The Dormition of the Theotokos
According to Orthodox Tradition, Mary died like all humanity, “falling asleep,” so to speak, as the name of the feast indicates. She died as all people die, not “voluntarily” as her Son, but by the necessity of her mortal human nature which is indivisibly bound up with the corruption of this world. The feast was added to the Roman calendar in the seventh century as the Dormitio. In the eighth century, the title was changed to the Assumptio (Assumption).
The Apostles were miraculously summoned to this event, and all were present except Thomas when Mary passed from this life. She was then buried.
Thomas arrived a few days later, and desiring to see her one more time, convinced the others to open her tomb. Upon doing so, the Apostles discovered that her body was no longer present. This event is seen as a firstfruits of the resurrection of the faithful that will occur at the Second Coming of Christ.
The event is normally called the Dormition, though there are many Orthodox parishes in English-speaking countries with the name Assumption. In Greek, Dormition is Koimisis—falling asleep in death—from which the word cemetery derives.
Source: Orthodox Wiki.
Vesperal Liturgy of the Dormition this Tuesday at 6:30pm at St. Paul’s
The Vesperal Liturgy of the Dormition will be held Tuesday, August 14 at 6:30pm at St. Paul’s (get directions).
At the Beginning of Every Task….
Saint Tikhon of Zadonsk:
At the beginning of every task,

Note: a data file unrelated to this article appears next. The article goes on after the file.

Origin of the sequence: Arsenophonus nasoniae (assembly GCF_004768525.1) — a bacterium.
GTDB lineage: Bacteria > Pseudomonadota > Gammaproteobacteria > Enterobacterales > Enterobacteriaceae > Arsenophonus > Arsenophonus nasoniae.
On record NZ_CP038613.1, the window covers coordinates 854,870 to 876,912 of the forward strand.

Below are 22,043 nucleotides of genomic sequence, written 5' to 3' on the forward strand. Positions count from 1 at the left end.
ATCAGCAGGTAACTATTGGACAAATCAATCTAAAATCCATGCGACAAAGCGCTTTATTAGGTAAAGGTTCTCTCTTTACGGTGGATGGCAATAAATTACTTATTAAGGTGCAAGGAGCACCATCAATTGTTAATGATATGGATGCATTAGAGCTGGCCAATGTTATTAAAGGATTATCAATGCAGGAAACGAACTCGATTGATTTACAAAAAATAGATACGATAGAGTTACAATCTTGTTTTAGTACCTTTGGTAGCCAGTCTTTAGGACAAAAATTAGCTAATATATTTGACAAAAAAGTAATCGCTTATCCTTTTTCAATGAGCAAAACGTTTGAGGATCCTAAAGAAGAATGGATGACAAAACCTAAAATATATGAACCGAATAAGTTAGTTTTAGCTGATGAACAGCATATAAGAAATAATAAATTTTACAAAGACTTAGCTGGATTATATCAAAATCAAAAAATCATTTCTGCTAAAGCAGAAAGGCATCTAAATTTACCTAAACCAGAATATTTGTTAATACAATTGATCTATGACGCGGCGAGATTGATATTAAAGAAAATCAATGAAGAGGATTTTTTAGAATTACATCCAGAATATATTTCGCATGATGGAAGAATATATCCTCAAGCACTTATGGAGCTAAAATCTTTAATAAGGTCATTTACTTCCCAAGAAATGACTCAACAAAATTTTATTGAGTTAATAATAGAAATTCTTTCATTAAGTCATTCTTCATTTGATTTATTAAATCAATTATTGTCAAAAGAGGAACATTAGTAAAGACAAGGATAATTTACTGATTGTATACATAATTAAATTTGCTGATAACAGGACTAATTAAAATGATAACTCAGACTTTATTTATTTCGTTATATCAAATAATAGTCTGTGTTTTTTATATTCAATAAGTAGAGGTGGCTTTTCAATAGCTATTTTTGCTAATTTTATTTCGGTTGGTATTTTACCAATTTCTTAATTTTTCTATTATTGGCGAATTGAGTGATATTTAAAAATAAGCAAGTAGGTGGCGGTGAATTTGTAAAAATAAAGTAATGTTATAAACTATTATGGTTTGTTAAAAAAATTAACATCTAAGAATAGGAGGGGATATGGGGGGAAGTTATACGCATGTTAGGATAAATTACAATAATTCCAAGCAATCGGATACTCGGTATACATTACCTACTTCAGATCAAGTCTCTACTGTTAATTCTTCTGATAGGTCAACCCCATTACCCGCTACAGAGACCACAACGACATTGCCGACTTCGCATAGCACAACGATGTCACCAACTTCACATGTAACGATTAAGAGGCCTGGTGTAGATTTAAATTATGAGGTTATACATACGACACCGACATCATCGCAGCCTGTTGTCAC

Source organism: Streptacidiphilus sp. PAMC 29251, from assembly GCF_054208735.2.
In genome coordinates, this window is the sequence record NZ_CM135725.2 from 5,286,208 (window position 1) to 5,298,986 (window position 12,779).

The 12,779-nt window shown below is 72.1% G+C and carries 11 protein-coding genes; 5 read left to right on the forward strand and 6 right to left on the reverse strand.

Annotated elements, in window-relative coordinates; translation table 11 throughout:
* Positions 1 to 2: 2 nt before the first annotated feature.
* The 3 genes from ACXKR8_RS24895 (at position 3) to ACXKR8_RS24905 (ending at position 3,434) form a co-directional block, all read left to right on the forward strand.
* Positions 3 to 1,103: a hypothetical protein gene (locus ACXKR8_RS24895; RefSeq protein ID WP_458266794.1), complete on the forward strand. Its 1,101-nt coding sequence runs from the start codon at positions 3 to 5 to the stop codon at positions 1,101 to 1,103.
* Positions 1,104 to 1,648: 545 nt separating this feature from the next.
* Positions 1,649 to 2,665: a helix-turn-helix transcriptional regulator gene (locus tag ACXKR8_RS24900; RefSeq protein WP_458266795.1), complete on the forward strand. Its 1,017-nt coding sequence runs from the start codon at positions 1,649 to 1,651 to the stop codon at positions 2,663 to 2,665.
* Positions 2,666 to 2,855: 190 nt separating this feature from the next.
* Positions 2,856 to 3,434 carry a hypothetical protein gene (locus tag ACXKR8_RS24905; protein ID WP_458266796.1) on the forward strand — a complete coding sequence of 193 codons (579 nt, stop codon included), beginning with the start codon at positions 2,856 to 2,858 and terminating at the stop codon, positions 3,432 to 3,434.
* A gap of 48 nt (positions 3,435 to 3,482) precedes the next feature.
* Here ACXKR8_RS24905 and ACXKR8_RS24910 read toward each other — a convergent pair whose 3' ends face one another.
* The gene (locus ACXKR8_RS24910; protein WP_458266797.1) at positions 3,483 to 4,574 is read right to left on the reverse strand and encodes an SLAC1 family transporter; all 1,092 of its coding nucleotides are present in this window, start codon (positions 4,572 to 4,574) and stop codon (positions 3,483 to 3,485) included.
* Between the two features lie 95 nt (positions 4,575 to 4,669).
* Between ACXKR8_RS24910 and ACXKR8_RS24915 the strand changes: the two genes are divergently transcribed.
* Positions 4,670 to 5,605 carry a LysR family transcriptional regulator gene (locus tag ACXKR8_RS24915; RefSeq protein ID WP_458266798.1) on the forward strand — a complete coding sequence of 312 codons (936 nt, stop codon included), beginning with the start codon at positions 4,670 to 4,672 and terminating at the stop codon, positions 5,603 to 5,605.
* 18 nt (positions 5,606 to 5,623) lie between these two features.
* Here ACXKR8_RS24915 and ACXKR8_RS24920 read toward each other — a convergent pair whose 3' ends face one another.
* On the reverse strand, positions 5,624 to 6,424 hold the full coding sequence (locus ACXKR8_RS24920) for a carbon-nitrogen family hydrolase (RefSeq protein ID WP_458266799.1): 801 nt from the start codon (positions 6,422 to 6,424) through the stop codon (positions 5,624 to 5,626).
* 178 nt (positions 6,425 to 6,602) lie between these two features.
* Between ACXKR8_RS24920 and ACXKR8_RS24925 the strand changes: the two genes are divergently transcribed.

call on the name of the Lord your God,
and begin it with prayer that the Lord may prosper you
to begin it and complete it.
And from this it is evident
that a Christian ought not to begin anything
that is contrary to the Law of God,
but only that which is in agreement with it.
Sunday Scripture Readings
I Corinthians 4:9-16 (10th Sunday after Pentecost)
Brethren, God has exhibited us apostles as last of all, like men sentenced to death; because we have become a spectacle to the world, to angels and to men.
We are fools for Christ’s sake, but you are wise in Christ. We are weak, but you are strong. You are held in honor, but we in disrepute.
To the present hour we hunger and thirst, we are ill-clad and buffeted and homeless, and we labor, working with our own hands.
When reviled, we bless; when persecuted, we endure; when slandered, we try to conciliate; we have become, and are now, as the refuse of the world, the off scouring of all things. I do not write this to make you ashamed, but to admonish you as my beloved children.
For though you have countless guides in Christ, you do not have many fathers. For, I became your father in Christ Jesus through the gospel. I urge you, then, be imitators of me.
Matthew 17:14-23 (10th Sunday of Matthew)
At that time, a man came up to Jesus and kneeling before him said, “Lord, have mercy on my son, for he is an epileptic and he suffers terribly; for often he falls into the fire, and often into the water. And I brought him to your disciples, and they could not heal him.”
And Jesus answered, “O faithless and perverse generation, how long am I to be with you? How long am I to bear with you? Bring him here to me.” And Jesus rebuked him, and the demon came out of him, and the boy was cured instantly.
Then the disciples came to Jesus privately and said, “Why could we not cast it out?” Jesus said to them, “Because you have no faith. For truly, I say to you, if you have faith, even as a grain of mustard seed, you will say to this mountain, ‘Move from here to there’ and it will move; and nothing will be impossible to you. This kind never comes out except by prayer and fasting.”
As they were travelling together through Galilee, Jesus said to them, “The Son of man is to be delivered into the hands of men, and they will kill him, and he will rise on the third day.”